Go Green With Download Services
Using courier services to deliver files by hand makes no sense, even if they are too big for e-mail delivery.
Using courier services to deliver files by hand makes no sense, even if they are too big for e-mail delivery.I recently had to pay $91 to have a FedEx courier go to a museum office in Italy and pick up an envelope addressed to me, containing a CD with a 26 megabyte image file of a Renaissance painting. It was then flown across the Atlantic to my city and delivered by a truck.
Obviously, there's a better way, greener, less costly way: digital transmission. The file exceeded the 10 megabyte limit used by most e-mail servers, but could have been sent through a download service.
More SMB Insights
- The Untapped Potential of Mobile Apps for Commercial Customers
- Smarter Commerce: The Midmarket Solution for a Customer-Centric World
- Endpoint Protection Performance Benchmarks
- Fulfilling the Lean Software Promise: Building and Running Spring Applications on VMware vFabric tc Server
When the time came to send out copies of the resulting book manuscript to reviewers, it was also too big for some e-mail servers. So I clicked over to a download service called YouSendIt, and the first recipient had it in ten minutes. And it cost $91 less than the Italian method (i.e., the service was free.)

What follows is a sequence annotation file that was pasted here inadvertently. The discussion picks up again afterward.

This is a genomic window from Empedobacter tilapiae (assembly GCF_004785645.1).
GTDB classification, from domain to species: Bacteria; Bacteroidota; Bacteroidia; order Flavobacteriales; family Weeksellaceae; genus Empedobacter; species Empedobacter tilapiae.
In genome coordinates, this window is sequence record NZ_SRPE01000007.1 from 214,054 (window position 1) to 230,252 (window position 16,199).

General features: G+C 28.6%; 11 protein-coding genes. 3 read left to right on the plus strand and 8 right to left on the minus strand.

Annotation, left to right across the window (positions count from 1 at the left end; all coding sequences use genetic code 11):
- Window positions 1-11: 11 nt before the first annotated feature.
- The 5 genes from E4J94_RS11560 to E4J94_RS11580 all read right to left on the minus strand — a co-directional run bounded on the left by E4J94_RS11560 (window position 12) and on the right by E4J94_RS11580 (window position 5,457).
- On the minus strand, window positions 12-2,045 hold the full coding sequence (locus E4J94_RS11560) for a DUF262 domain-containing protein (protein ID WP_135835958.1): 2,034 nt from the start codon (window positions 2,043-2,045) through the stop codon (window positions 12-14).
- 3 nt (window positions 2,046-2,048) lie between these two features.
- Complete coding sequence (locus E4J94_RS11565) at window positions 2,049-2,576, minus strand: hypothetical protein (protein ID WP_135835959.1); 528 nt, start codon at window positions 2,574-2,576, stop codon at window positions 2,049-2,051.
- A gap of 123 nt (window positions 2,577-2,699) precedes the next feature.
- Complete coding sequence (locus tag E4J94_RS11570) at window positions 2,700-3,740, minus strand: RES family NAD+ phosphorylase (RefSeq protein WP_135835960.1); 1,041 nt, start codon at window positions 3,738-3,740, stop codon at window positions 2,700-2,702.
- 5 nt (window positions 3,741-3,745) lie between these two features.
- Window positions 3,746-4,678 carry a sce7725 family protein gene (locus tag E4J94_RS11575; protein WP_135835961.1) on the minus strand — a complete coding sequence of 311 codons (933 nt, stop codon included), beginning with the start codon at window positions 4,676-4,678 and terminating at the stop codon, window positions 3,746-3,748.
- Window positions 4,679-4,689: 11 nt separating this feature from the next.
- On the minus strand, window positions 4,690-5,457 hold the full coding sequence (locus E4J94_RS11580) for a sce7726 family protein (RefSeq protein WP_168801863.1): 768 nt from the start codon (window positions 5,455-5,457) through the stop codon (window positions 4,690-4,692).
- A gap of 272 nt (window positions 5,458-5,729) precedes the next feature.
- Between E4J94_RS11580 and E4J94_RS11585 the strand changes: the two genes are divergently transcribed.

Basically, you give YouSendIt the e-mail address of the recipient, plus your e-mail, and select the file to be transmitted, which is them uploaded to the service. You can also add a message to go with the notice. The notice is then sent as e-mail to the recipient, with a screen button. Clicking the screen button causes the file to be downloaded from the service to the recipient's machine.
The free service is limited to 100-megabyte files, but for $9.99 you can go up to 2 gigabytes. Or you can skip the free service and subscribe to various levels of service, with various management controls.
YouSendIt hardly has a monopoly, incidentally, and some people count dozens of download services.
None of them would have worked with the Italian job, incidentally. They kept sending me canned e-mails in Italian saying they could sell me a 35mm slide that I must have a courier pick up at their office. Only when it arrived did I find that it was a CD. It was labeled with the name of the brother-in-law of the artist whose work I wanted, but it turned out to be the right picture.